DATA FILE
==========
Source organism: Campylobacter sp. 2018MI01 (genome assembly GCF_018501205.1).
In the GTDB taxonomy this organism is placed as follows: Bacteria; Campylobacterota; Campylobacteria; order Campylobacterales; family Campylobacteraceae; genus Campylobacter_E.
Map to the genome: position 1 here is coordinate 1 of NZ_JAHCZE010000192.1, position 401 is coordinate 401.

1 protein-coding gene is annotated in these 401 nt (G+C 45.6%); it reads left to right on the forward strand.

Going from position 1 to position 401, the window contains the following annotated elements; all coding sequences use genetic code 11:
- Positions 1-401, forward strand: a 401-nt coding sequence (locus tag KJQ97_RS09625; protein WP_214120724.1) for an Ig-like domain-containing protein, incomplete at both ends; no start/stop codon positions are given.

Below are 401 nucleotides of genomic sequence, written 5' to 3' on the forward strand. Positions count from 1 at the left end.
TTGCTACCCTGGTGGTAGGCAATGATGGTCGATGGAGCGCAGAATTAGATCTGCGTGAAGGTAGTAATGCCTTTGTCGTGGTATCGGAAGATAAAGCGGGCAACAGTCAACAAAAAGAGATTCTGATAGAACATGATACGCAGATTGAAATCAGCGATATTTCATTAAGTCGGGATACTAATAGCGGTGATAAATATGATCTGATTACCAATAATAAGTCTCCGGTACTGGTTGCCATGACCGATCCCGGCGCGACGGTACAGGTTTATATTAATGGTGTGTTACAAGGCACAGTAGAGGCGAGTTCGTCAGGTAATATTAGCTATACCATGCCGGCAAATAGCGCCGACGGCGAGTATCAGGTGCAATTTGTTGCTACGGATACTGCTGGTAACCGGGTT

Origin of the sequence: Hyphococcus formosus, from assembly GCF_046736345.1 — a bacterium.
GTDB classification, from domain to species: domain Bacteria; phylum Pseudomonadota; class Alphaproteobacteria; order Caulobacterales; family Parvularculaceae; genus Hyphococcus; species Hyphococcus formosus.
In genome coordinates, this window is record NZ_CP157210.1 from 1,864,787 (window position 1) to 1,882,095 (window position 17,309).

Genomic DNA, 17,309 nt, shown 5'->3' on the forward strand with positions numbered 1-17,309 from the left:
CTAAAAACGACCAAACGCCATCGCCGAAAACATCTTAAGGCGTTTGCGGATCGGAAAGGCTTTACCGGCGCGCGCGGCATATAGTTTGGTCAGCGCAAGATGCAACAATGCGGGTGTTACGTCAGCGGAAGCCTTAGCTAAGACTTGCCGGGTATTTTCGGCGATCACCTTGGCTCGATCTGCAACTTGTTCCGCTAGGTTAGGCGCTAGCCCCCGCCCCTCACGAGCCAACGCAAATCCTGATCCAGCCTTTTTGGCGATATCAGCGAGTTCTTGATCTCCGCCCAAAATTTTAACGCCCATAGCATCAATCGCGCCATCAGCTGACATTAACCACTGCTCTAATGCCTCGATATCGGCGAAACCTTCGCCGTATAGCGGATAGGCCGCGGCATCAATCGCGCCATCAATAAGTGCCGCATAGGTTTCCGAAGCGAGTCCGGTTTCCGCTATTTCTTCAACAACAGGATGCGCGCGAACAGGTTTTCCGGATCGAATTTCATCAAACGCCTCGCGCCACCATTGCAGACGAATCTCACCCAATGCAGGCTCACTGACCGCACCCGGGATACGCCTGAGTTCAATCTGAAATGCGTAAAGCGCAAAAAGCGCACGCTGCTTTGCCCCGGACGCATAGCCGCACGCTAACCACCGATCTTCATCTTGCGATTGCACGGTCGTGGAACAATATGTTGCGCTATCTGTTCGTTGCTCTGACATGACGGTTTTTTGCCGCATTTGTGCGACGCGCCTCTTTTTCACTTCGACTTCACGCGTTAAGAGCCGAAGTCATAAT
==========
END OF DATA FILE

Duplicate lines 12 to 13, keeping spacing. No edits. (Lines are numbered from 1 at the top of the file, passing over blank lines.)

Genomic DNA, 17,309 nt, shown 5'->3' on the forward strand with positions numbered 1-17,309 from the left:
CTAAAAACGACCAAACGCCATCGCCGAAAACATCTTAAGGCGTTTGCGGATCGGAAAGGCTTTACCGGCGCGCGCGGCATATAGTTTGGTCAGCGCAAGATGCAACAATGCGGGTGTTACGTCAGCGGAAGCCTTAGCTAAGACTTGCCGGGTATTTTCGGCGATCACCTTGGCTCGATCTGCAACTTGTTCCGCTAGGTTAGGCGCTAGCCCCCGCCCCTCACGAGCCAACGCAAATCCTGATCCAGCCTTTTTGGCGATATCAGCGAGTTCTTGATCTCCGCCCAAAATTTTAACGCCCATAGCATCAATCGCGCCATCAGCTGACATTAACCACTGCTCTAATGCCTCGATATCGGCGAAACCTTCGCCGTATAGCGGATAGGCCGCGGCATCAATCGCGCCATCAATAAGTGCCGCATAGGTTTCCGAAGCGAGTCCGGTTTCCGCTATTTCTTCAACAACAGGATGCGCGCGAACAGGTTTTCCGGATCGAATTTCATCAAACGCCTCGCGCCACCATTGCAGACGAATCTCACCCAATGCAGGCTCACTGACCGCACCCGGGATACGCCTGAGTTCAATCTGAAATGCGTAAAGCGCAAAAAGCGCACGCTGCTTTGCCCCGGACGCATAGCCGCACGCTAACCACCGATCTTCATCTTGCGATTGCACGGTCGTGGAACAATATGTTGCGCTATCTGTTCGTTGCTCTGACATGACGGTTTTTTGCCGCATTTGTGCGACGCGCCTCTTTTTCACTTCGACTTCACGCGTTAAGAGCCGAAGTCATAAT